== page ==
Here’s the problem: Pretty much all businesses with websites could benefit from SEO, but not all businesses can afford it. Perhaps surprisingly to those who aren’t familiar with everything that goes into it, SEO is expensive. Sticker shock is common, and the aftermath often involves business owners giving up or, worse, going with one of the low-budget SEO scammers.
But SEO on a budget is possible. You just have to know what’s important and build on that. This post has the answers (spoiler alert: it’s all about content). Read on.
A lot of tasks and strategies fall under the umbrella of “SEO.” Keyword research, content production, competitor analysis, monthly reporting, existing content optimization, site speed optimization, link building, internal linking, external linking, meta tag optimization and the many other tasks that might be considered technical SEO are all part of a full-fledged SEO campaign.
That’s a lot of hours of work. And SEO firms often charge upwards of $200 per hour. But I actually don’t recommend paying for a full-on SEO campaign by the hour. A flat monthly fee can be far more cost-effective if you’re working with the right agency.
Unfortunately, those flat fees are often unaffordable for many small and medium businesses. They vary widely by industry and included tasks, but you’re looking at anywhere between $2,000 and $15,000 per month on average.
If you get a quote from a trustworthy SEO provider that’s somewhere in that range, and you can afford it, then great — you can stop reading this. But if you’re one of the many business owners who gasp when they hear those monthly prices, don’t give up on SEO. Just figure out which parts of the package are most important to your business.
Here are some of the things you can consider dropping when you’re doing SEO on a budget:
To be clear, it’s not ideal to leave any of these items off of your SEO to-do list. But you don’t have to look far to see examples of competitors who are doing quite well in the rankings without so much as considering many of the bullet points above.
Why is that? Because SEO starts with written content.
It truly is about content. The words on your website are how Google and other search engines understand your business. That understanding informs where in the rankings and for which terms your various website pages and posts will rank.
In other words, if you can afford only one part of an SEO campaign, opt for content production. That’s blog posts, pillar pages, landing pages and the like.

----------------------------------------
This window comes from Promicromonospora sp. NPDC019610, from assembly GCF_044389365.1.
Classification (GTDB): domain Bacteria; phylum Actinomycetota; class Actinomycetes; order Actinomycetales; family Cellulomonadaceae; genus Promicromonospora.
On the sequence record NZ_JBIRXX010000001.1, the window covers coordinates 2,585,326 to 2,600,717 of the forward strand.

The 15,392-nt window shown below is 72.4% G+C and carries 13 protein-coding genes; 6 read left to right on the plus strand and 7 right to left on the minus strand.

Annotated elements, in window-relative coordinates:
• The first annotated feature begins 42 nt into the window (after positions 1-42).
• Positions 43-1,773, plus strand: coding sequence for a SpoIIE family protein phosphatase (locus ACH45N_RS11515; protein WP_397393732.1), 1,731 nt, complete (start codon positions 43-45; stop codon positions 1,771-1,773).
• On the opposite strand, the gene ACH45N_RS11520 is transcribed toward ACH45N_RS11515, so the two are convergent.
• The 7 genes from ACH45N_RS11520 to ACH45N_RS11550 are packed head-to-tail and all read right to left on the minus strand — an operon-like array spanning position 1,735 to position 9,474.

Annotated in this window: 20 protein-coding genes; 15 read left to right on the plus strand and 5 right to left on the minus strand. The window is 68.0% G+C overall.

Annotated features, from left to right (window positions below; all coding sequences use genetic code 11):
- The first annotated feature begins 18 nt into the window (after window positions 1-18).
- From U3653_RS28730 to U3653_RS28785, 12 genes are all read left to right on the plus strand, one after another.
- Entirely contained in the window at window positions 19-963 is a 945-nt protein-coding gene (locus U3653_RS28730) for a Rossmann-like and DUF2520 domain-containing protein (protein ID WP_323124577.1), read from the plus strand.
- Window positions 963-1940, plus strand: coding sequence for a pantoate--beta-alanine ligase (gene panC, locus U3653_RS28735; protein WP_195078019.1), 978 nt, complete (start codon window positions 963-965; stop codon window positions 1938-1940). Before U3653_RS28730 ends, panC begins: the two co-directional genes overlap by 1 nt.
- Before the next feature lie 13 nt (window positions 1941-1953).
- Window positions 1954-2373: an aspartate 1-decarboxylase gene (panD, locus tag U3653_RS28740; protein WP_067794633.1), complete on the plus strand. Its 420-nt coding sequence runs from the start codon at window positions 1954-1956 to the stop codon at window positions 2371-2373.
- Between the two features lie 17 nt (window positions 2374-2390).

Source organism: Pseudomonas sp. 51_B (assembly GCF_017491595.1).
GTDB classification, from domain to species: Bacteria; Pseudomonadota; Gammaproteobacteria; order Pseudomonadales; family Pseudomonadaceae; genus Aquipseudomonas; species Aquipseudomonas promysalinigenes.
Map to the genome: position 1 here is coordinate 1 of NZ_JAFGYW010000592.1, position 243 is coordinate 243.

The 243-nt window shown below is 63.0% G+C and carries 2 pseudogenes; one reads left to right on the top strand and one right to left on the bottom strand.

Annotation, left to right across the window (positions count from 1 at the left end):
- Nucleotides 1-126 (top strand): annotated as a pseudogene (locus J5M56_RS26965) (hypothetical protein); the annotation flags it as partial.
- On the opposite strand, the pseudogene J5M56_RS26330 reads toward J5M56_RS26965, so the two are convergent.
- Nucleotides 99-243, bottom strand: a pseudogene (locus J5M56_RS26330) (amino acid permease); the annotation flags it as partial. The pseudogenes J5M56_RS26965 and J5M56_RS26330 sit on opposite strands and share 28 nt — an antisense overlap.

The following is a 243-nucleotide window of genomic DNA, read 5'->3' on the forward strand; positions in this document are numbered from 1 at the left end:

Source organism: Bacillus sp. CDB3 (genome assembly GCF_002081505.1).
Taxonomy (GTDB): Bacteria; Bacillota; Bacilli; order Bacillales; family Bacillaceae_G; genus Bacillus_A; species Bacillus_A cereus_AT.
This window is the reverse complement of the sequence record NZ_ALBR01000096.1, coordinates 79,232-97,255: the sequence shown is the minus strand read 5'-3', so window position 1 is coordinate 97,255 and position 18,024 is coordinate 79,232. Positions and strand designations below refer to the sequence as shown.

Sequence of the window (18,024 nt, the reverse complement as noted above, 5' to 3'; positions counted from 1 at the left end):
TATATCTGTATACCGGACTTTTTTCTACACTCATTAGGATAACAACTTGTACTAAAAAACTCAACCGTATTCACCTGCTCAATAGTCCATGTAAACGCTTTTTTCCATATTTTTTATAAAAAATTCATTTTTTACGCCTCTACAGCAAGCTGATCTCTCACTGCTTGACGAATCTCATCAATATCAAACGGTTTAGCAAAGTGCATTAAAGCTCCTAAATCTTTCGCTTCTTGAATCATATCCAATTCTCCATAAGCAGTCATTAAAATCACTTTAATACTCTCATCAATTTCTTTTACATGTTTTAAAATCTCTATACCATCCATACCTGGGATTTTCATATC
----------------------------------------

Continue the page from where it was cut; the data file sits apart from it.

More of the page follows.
All of the other things can come later, but you have to start with content. I’m certain there will be technical SEOs and link building experts dying to give me a piece of their collective minds, but I’m not saying those things are unimportant. In fact, they’re extremely important over the long term. But in the short term, content is what matters most.
It sounds simple, and it is simple. But there’s a conundrum when it comes to pricing. When you go all in for a huge monthly SEO campaign that includes all the bells and whistles, content often comes with it. Unfortunately, that content is often, to put it bluntly, not good.
It still works in many cases, though, because you have all these other positive signals coming in to bolster the subpar content: incoming backlinks from authoritative websites, super fast page speeds, a highly crawlable site, great internal and external linking structures, highly optimized meta titles and descriptions and more.
But if you can’t afford all of that and do only content, it has to be great content. It can’t be average. It can’t just be OK. It has to offer real value. It has to be engaging and highly readable. It has to be unique. That means you have to pay more for it.
You can’t get away with subpar content written for $0.05 or less per word when you’re not doing the other parts of SEO. Really, you shouldn’t ever publish low-quality content, but that goes double if content is the only SEO action you’re taking.
SEO on a budget is possible, but you have to focus not just on content, but on great content. And you have to give yourself enough time. Even with all the extra stuff, SEO takes a long time. Six months is a common benchmark for when you start to see results. And if you’re only doing content, you need to give it longer than that.
So, start now. Find an experienced SEO content writer — like the lovely writers of Hire a Writer — and tell them your goals. The right writer will make it happen — big SEO budget or not.
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